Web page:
, 43% of us don’t use online food delivery apps at all! The majority of these Laggards won’t be able to maintain that claim after the conclusion of the COVID lockdowns have ended and Deliveroo and UberEats will enjoy a much wider user base, hooked on the convenience of their service.
Online shopping more –
Much like online food delivery, online shopping is a slippery slope. According to Australia Post2
, about three quarters of us bought something online in 2018. That figure was most likely higher in 2019, and will certainly skyrocket now, when leaving the house is a hazard to public health. Woolworths and Coles know this, and are aiming to ramp up their supply chain to meet the increased demand, and many (including many of the long-standing Laggard holdouts) will never look back. Brick-and-mortar retail is set for yet another blow.
Coffee at home –
Every day billions of coffees are sold on the way to work and during meetings. Now with the vast majority of those café loyalists stuck indoors for the time-being, there is little choice but to switch to in-home coffee-making. This will supercharge the adoption of percolators and especially capsule machines. For the 12 months to March 2020, only 20% of shoppers3
bought coffee capsules, indicating there are a lot of homes that are prime candidates to pony up their savings from the daily latte on a new Nespresso machine. When you consider the cost of these appliances ranges from $80 to $800, new adopters of the coffee-pod life will almost feel obliged to ensure it remains part of their daily routine, even after their favourite café is back to brewing as usual.
Long-life milk –
In March, may shoppers hoarded essentials, incorrectly assuming supply of consumer goods would become an issue during the COVID-19 crisis. Along with rice, pasta and toilet paper, long-life milk was another stockpiling staple of choice. With the influx of new or once-lost shoppers to the segment, how many of them enjoyed the benefits of the ambient alternative to fresh milk? If the quality of the product was able to impress its latest recruits, the category might find itself with a boost in demand beyond the mad stash of mid-March. If not, it will be back to the usual role for long-life milk, a backup plan to the finer fresh option.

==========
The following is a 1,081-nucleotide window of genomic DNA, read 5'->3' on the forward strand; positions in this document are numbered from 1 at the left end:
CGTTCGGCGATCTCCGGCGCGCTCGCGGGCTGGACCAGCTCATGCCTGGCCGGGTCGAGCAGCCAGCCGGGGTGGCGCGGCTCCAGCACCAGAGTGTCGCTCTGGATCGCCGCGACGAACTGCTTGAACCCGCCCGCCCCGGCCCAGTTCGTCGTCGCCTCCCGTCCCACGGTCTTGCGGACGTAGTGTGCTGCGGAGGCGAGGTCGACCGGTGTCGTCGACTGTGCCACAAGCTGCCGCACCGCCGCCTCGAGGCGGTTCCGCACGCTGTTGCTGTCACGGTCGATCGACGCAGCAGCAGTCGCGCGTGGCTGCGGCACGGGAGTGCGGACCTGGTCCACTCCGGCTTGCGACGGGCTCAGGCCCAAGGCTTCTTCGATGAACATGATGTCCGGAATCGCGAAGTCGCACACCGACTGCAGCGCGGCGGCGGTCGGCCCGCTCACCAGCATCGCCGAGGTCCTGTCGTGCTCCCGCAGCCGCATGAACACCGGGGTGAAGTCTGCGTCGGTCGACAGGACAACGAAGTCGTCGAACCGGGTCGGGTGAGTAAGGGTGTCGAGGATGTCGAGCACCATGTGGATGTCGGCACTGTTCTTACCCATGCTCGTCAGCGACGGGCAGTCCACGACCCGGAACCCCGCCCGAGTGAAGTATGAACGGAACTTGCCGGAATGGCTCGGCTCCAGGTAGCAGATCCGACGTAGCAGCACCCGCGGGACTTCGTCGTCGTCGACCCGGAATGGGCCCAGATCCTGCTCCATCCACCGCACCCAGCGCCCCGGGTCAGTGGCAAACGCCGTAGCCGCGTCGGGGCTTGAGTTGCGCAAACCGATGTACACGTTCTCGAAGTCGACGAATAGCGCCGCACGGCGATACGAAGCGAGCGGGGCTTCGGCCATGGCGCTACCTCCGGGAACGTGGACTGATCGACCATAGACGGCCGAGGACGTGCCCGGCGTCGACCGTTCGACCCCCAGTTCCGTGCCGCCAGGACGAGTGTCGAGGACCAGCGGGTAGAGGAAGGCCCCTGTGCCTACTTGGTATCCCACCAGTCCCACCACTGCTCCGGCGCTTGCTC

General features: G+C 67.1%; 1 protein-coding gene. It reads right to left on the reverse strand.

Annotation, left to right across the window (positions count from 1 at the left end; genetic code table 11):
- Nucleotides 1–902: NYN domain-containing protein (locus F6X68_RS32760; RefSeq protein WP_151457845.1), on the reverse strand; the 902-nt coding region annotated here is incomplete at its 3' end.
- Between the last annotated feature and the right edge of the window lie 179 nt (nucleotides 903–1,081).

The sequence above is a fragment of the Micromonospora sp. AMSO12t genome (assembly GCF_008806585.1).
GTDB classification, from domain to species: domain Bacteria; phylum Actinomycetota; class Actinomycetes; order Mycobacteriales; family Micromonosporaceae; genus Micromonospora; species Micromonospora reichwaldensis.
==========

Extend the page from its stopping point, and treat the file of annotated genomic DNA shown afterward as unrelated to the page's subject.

Cereal for breakfast –
The oft-criticised millennials who chose to switch their cereal for smashed avo have found themselves in a slight dilemma due to the lockdowns. While you can attempt to re-create the brunch specialty at-home, it is just not the same without that fresh-baked sourdough. As such, the good old cereal we grew up with is finding its way back into our bowls. Depending on how long one has strayed from the category, they may find it has changed. With its recent renaissance into a more sophisticated and health-conscious space, many may re-discover the humble breakfast and find a renewed and lasting love for cereal.
The New Normal
This will all end at some point and we will all be free to go about our lives as we please once more. Inevitably, when that happens there will be a chaotic maelstrom of people visiting bars, cinemas, restaurants, once again enjoying the beloved activities of which they’d been deprived. That said, it cannot be argued that such a monumental event in history won’t change us. Almost 8 billion of us will have gone through a prolonged period of change where our ways of life has been flipped on its head. Some of the adjustments to our daily routine will have been endured, and others appreciated. So while normalcy will return, it will be different. It will be felt in all industries but especially in FMCG.
With more of us working from home, the route-to-consumer will change. It will be vital for retailers and suppliers to understand the new touchpoints with the shopper. It will be equally important to anticipate which products shoppers will see new value in and which have decreased in relevance. There will be winners and losers in the new normal. Now is the time to prepare.
IRI are closely monitoring the COVID-19 situation and are here to help by keeping you informed with ongoing research reports as the situation progresses. Visit our COVID-19 Content Hub here
to learn more.
Rick Colella, Senior Consultant joined IRI in 2015 and brings with him extensive experience in the FMCG market. His passion is to understand shopper psychology to deliver true value and insight to his clients.
- IRI QuickPoll Survey, March 2019, “Which online takeaway delivery services have you used in the last 3 months?”
- Australia Post 2019 eCommerce Industry Report
- IRI ShopperPanel, National Panel, MAT to 01/03/20